Since that time Green Canopy has increased its commitment to neighborhood engagement in a number of ways. The company has hosted barbecues, sponsored block parties, held educational events on green building, hosted happy hours highlighting local non-profits, and more. The company has also programmatically adopted the Community Color Program to select the color palette that we use to paint every home. Additionally, in 2012 the company formalized our introduction to the neighborhood with a “Meet the Builder” community meeting. This is neither required by the cities in which we build, nor embraced by the associations to which we belong. The Green Canopy Meet The Builder community meetings represent an early chapter in the story of every project, helping to set the tone once construction begins and ultimately ensuring greater community inclusion and consideration than otherwise.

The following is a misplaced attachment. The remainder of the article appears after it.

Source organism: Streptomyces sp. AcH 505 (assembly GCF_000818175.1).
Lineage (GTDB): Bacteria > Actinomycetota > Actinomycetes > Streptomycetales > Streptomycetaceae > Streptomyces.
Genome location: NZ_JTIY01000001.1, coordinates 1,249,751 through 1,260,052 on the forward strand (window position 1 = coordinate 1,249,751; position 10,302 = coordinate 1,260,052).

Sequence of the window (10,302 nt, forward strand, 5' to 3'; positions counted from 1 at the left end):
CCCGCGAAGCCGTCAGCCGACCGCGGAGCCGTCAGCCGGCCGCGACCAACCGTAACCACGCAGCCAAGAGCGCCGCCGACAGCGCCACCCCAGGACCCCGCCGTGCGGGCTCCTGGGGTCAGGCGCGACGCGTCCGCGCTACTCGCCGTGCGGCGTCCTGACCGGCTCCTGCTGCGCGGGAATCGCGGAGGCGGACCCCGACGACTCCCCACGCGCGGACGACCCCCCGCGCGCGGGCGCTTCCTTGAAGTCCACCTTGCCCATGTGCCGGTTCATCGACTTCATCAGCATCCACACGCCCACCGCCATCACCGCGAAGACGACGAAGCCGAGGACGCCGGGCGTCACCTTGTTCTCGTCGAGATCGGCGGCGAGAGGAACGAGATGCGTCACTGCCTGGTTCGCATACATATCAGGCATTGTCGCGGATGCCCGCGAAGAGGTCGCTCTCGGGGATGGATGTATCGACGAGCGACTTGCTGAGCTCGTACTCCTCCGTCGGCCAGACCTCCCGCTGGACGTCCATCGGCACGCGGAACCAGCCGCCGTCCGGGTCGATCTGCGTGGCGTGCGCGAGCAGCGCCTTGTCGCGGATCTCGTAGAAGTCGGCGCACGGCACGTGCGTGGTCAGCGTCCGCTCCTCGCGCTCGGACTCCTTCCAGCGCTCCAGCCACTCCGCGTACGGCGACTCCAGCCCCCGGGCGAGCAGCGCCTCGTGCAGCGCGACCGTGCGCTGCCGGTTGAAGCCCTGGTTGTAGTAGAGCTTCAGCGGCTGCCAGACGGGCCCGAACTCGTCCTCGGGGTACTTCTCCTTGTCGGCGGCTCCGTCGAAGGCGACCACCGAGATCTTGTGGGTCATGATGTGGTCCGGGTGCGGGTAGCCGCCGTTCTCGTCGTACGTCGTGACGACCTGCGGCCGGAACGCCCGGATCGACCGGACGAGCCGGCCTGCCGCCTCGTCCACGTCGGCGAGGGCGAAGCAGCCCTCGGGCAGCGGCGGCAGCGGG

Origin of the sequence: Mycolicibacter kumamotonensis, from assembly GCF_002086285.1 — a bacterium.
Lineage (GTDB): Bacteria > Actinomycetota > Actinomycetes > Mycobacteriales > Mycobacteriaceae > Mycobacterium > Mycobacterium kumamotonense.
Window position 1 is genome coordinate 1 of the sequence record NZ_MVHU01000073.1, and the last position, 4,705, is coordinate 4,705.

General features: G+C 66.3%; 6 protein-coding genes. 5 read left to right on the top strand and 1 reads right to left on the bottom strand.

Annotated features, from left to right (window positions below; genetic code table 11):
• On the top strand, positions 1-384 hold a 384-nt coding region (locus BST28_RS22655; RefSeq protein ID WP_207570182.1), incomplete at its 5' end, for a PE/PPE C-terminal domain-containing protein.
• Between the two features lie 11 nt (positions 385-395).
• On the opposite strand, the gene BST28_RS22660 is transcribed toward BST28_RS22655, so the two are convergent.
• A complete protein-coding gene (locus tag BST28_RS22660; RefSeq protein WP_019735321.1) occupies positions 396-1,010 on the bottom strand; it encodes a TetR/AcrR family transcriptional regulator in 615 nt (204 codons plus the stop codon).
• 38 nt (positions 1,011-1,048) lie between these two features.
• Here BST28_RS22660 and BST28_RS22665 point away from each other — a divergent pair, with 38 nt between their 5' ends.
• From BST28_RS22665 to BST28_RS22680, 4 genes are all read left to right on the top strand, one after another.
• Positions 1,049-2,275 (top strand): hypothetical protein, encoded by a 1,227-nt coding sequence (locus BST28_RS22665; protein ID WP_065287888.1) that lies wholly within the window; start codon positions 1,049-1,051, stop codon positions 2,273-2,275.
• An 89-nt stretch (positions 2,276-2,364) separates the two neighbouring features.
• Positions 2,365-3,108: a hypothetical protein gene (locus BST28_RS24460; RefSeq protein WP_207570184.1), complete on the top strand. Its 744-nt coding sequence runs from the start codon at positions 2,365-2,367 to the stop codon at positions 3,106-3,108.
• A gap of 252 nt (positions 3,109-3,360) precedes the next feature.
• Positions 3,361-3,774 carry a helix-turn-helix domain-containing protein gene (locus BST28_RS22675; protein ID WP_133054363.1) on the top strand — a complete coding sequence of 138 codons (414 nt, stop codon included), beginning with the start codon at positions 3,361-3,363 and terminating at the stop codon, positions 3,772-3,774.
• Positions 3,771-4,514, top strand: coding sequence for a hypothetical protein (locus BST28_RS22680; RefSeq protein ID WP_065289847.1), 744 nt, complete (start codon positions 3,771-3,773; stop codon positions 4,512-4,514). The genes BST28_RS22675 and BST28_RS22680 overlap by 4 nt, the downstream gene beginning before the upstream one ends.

In October of 2014 we layered into the Green Canopy Meet the Builder community meeting, an online neighborhood survey. Since that time, we have held over 20 community meetings and received results from 15 communities with responses from over 100 neighbors in Portland and Seattle. Once the surveys have been completed we process neighbor’s responses and send all responses back to the community members that filled out a survey. The responses are shared anonymously; yet when we review these results we receive highly informative feedback, which we use to learn, adapt and inform the Green Canopy team about the unique story of every community in which we build.
For the first time, we are producing the results of the community surveys from which we have learned so much – they are full of critique, feedback and grace - take a look for yourself and let us know what lessons you learn in the comments below!
Download Green Canopy's Community Survey Responses to learn more about the communities in which we work.
The Green Canopy blog is written by our CEO and Culture Curator, Aaron Fairchild, as well as our staff and a few very special guests.